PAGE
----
Angie Lalonde lives to serve, apparently, as she is serving up another spicy interview of hers from north of the border. This time, she got the chance to sit down with guitarist/vocalist Matt, bassist Joe, and saxophonist Steve of the Rx Bandits for a little bit. Click READ MORE for their opinions on strip clubs, Europe, Metallica cover bands, and more.
MATT- Okay I donât know if I can talk clear for your voice recorder put Iâll talk loud, Iâm a mumbler, thatâs what all the East-Coast people tell me. (Matt mumbles something)
ANGIE- Okay say youâre name and something explicit into the recorder so I can differentiate your voices.
M- Okay my name is Matt, explicit. Something explicit.
A- You guys crossed the border when, last night? Or today?
M- Today, it was a rather boring experience we sat there for four hours and they made us count all of our stuff, it was cool though the lady that we dealt with was really good to us. We didnât get butt surgery or anything like that.
A- So the new album is out July 15th (âThe Resignationâ), heard you guys found the direction you wanted with this record?
M- Found our direction, I donât know, I donât know about that.
A- Well I heard you guys were all really happy about the way it turned out.
M- yeah weâre pretty stoked on it, but I donât know if itâs necessarily a direction that we found itâs just music we made up, you know what I mean, the times in our lives and the influences in our lives caused us to create this part of music, itâs like a snapshot of where weâre all at musically and mentally
A- Is this the most comfortable record youâve made together as a band; you have a steady line-up now?
M- Itâs just different, itâs definitely comfortable though, we have a steady line-up itâs been almost two years or no, not, almost a year and a half and thatâs pretty much the longest weâve had it stay together except for when we first started the band.
A- So this is âThe Sell You Beautiful Tourâ and ironically youâve found yourselves in the highly publicized for good reason Montreal strip club stretch, plan on attending?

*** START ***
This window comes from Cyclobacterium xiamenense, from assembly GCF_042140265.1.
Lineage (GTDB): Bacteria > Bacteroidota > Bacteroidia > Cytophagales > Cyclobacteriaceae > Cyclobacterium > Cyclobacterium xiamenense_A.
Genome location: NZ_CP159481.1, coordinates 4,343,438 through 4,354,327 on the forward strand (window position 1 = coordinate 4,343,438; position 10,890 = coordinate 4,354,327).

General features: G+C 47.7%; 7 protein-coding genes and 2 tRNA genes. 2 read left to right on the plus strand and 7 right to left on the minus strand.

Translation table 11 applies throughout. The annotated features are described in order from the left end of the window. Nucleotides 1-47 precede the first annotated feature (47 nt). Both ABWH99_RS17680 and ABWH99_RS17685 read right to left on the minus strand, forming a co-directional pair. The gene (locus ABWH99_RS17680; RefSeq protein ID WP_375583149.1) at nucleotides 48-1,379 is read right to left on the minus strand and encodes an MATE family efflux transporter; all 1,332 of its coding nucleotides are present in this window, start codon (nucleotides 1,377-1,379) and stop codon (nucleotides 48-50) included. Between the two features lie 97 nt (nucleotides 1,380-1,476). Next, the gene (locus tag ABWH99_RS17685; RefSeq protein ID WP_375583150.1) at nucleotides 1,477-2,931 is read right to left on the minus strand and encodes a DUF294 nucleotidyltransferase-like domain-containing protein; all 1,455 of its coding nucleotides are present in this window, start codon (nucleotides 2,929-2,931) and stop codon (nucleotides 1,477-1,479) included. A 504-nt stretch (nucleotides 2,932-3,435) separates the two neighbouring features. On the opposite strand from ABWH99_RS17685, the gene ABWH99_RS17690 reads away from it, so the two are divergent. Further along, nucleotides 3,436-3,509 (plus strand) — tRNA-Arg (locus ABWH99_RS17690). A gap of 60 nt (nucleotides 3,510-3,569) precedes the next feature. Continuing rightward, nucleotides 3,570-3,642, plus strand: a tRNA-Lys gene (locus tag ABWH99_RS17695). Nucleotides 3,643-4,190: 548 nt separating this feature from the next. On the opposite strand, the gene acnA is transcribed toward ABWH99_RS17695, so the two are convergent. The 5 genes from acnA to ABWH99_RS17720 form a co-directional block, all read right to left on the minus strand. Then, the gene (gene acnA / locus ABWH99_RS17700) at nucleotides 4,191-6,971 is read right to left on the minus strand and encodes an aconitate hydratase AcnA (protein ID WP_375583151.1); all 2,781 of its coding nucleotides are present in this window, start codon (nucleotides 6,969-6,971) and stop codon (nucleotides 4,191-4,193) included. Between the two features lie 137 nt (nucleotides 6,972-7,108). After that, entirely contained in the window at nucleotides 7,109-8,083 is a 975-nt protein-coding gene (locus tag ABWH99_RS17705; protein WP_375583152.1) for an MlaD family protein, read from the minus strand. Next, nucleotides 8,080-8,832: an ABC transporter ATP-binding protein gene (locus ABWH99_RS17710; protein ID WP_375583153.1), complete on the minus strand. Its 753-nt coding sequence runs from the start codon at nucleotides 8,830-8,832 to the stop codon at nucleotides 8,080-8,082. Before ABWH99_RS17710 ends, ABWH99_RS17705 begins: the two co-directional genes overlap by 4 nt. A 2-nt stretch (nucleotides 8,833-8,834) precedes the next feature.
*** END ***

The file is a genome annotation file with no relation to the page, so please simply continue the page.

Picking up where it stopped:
M- No I am not too into that really, going to strip clubs is kind of like a bum out, itâs nothing I like. A lot of people get stoked when they go to the red-light district in Amsterdam and stuff but that just bums me out too, itâs just seeing that dead look in their eyes, itâs pretty intense, a striking look to stare a prostitute in the eyes. Sometimes youâll see a girl and Iâll swear I knew her from High School, girls that look totally familiar, these people that would totally be your friend, itâs just that place in their life that caused them to do that, itâs just a bum out. Â Stripclubs are sort of the same way for me, I feel like, itâs just like a lower level but no weâll probably get tattooâs and stuff like that and last time we were here we ate lots of sushi and it was good so…
A- You guys just got back from Europe didnât you? I heard the kids out there are really receptive to different styles of music?
M- Yeah I think European audiences are just, Iâm not saying as a whole because I donât want to generalize the Europeans but especially like main land Europe, Germany, Italy, Austria, Switzerland, it seems people are more receptive and more appreciative to music, theyâre less jaded. In America it seems like we all have the opportunity to see bands every night so a lot of times people get jaded to new music, in Europe it seems Iâm sure they have kind of the same opportunity but they just seemed as though they werenât jaded. Places like Switzerland we had about four hundred kids show up for the shows and only one hundred of the four hundred actually knew who we were, the rest of them just came because there was a show and thatâs what you do, you go see a band play, you know theyâre from America theyâll go and help them out, cause theyâre probably not huge, they just want to be there and be part of it, itâs really cool.